IRS Releases Tax Tips and Resources for Cannabis Business OwnersArticles/News, Offshore Account Update
Posted on September 30, 2021 | Share
On September 27, 2021, the IRS released an online publication intended to help cannabis business owners navigate their federal income tax obligations. The publication touches on a variety of important issues, and it provides links to additional resources for cannabis-based businesses. Here, Boston tax attorney Kevin E. Thorn, Managing Partner of Thorn Law Group, covers some of the highlights:
The IRS’ Goal is to “Support” Cannabis Business Owners
In its introductory remarks, the IRS notes that the federal government’s treatment of marijuana as a Schedule 1 controlled substance, “creates unique challenges for the IRS on how to support these new business owners and still promote tax compliance.” This comment is noteworthy for two reasons. First, it confirms the IRS’ position in favor of supporting cannabis-based businesses that are operated legally under state law. Second, it makes clear that the IRS remains intent on enforcing cannabis-based businesses’ federal income tax obligations.
Most Business Expenses Aren’t Deductible
Section 280E of the Internal Revenue Code prohibits taxpayers from claiming deductions and credits related to the operation of illegal businesses. “Illegal” is defined at the federal level, and thus currently encompasses all cannabis-based businesses. As the IRS notes, there is a caveat for cannabis-based businesses’ cost of goods sold, but advertising expenses, payroll and travel expenses are not currently eligible for deductions.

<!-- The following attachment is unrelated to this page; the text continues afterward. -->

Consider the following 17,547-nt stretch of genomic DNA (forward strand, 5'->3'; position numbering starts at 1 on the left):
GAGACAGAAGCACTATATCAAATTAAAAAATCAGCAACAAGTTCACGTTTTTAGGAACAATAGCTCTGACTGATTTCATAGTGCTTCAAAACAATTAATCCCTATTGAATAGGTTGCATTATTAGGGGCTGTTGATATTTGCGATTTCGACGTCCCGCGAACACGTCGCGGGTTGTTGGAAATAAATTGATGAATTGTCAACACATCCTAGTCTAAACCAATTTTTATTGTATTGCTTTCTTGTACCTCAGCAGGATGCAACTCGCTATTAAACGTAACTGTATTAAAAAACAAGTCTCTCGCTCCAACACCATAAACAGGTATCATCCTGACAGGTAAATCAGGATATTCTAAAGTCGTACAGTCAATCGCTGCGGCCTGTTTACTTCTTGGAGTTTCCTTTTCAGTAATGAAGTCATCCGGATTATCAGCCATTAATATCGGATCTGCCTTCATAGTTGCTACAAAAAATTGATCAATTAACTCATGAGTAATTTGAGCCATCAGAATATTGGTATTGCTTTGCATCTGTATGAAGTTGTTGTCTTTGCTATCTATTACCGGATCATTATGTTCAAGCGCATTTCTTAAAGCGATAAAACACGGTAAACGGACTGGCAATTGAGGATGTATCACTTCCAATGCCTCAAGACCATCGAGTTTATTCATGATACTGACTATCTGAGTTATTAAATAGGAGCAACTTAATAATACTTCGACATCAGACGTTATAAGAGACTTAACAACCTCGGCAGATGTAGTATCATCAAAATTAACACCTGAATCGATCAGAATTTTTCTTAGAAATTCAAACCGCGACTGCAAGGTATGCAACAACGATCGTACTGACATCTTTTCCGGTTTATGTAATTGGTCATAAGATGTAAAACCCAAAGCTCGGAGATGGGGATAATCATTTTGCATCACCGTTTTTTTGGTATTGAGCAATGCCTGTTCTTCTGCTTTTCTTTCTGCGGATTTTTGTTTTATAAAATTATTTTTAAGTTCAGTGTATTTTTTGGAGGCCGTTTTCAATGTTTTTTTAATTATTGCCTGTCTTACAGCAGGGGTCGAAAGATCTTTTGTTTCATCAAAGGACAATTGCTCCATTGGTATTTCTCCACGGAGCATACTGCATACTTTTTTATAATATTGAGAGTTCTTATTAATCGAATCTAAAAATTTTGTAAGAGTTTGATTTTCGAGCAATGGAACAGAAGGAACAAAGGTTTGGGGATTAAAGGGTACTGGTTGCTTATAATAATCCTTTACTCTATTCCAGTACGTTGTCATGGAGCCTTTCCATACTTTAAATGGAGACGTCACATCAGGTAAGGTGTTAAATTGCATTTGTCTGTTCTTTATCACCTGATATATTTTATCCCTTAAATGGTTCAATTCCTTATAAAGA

Cannabis-Based Businesses Must Deal with the Challenges of Receiving Income in Cash
For a variety of reasons, cannabis is still largely a cash business. While this presents some challenges for cannabis business owners (particularly when banks are hesitant to do business with them), the IRS makes clear that “you still have to make arrangements to pay your tax obligations.” The IRS has published a separate resource that covers ways to pay federal taxes in cash.
Operating a Cash-Based Business Increases the Risk of an IRS Audit
The IRS advises that, “[c]annabis/marijuana business owners . . . need to understand that all cash-intensive businesses can be, and are, audited.” IRS audits can lead to substantial liability, and cannabis-based businesses must take steps to ensure that both (i) they are complying with their federal tax obligations, and (ii) they will be able to prove compliance in the event of an IRS inquiry.
The Intersection of Cannabis and Cryptocurrency Presents Particular Risks
Finally, the IRS is warning cannabis business owners to be careful when it comes to cryptocurrency. While the IRS states that the use of cryptocurrency is one of its “top enforcement priorities in the cannabis industry,” cryptocurrency is also one of its top enforcement priorities generally. The IRS is taking aggressive measures to promote tax compliance in the cryptocurrency arena, and cannabis business owners must be especially careful to ensure that they are meeting their federal income tax reporting and payment obligations.
Contact Boston Tax Attorney Kevin E. Thorn, Managing Partner of Thorn Law Group
If you own a cannabis-based business in Massachusetts, or if you are planning to open a cannabis-based business in Massachusetts, we encourage you to contact us for more information. To schedule an appointment with Boston tax attorney Kevin E. Thorn, Managing Partner of Thorn Law Group, please call 617-692-2989, email email@example.com or inquire online today.